I stalked towards the upper block from the gate taking pictures as I went, and eventually stalked towards the "junction seat" where three rides meet, and looks over maybe 10 acres of hardwoods planted the year before last. I settle myself on the swivel office chair and start glassing the ride. Maybe half an hour has pasted and a Cock pheasant wanders out, I forget about the camera () and watch him through my binoculars. Im so fixed on the pheasant I miss a young cull buck wandering out from my left, suddenly I spot him and the heart gets going. Check him with the glasses, hes walking away from me now, maybe 45m and couting. It seems our buck is heading towards an old water trough, around 130m from the seat. I pick up the rifle from its corner of the tattie box. Flipping up the scope caps as I lift I rest the rifle on the top of the box and bring the stock into my shoulder. I see things diifferntly with cross hairs, they add purpose to my watching. He stops at the trough and takes a drink. Still in velvet and a younger beast, he looks chubby in his thick winter jacket. He turns from the trough and walkes towards the thick sitkas, my last chance. A call of "Morning" stops him broadside. That odd noise that I can never spell tells me the shot is good. He steps forward-then crumples. I sit and wait. Its an odd feeling for me, the minutes you wait to make sure he is dead before moving towards the beast. It reminds me of raptors using their wings to cover their prey after a succesful swoop. Open the bolt, catch the bullet as its spat out. Down the ladder I go. Chambering again as I walk towards my buck. Touching the eye with the sticks feels like a formallity, I know he is dead. The shot was good, just behind the shoulder, but maybe an inch or so too high for the text book. The gralloch and then carry him back to the camp. I didnt feel like shooting again that morning.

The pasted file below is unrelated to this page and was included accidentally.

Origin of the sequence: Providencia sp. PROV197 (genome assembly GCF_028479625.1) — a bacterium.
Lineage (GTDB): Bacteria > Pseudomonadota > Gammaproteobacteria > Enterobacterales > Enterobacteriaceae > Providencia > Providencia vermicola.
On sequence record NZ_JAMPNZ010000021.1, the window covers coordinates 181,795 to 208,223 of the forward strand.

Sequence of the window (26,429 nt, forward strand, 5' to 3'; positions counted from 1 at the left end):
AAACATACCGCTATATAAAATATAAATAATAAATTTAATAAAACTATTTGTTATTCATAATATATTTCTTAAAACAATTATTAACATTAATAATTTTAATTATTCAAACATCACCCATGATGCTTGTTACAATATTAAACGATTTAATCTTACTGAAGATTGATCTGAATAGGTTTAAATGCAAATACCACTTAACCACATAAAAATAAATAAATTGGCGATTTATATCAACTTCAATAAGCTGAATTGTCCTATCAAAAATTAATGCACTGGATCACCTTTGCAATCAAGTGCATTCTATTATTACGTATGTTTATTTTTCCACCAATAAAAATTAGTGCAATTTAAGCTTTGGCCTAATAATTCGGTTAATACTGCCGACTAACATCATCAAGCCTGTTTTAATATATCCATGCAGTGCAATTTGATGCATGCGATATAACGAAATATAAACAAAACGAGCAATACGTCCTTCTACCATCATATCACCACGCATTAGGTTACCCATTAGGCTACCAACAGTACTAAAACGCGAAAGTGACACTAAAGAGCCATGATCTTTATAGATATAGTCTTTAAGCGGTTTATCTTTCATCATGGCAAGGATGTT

A visit to Sloans at Inverrurie at lunchtime. I can throughrally recomend the shop, they carry a good deal of equipment for the stalker, and its always nice to have a little nose at what you cant afford!
Back in the woods for 4pm, maybe too early by some peoples standards but I like to be out. I take the Lower beat again and hunt around for a while but eventually settle myself on the top of the stone wall - one of my favourite spots on this beat.
I lie prone in a ldepression in the ground and watch a money spider make his way up the bipod. A moderated shot goes off from behind me. Dads taken a nice young spiker off sticks while stalking the top corner. Nothing is happening and the wind is still, so I watch the horses in the far field. A doe walks out onto the ride - Camera up and take a few stills while I have the chance (sorry for the poor quality of the pics by the way-combining rifle and camera hunting isnt easy!) Some of the pictures are below and Im glad I put the 300mm lense on. No bucks seen that night. An early night after some Magners and hobnobs (a taste sensation I can throughrally recomend!).
Just seen how much I have written! I shall leave it there for now. Below are a few general pictures that I thought might be of interest to some.
Incidentally the spotting scope seen in the picture is a 20x50 Drawtube. I dont actualy take it out with me but it can prove very handy for looking up rows of trees from the other side of the valley that cannot be seen close up.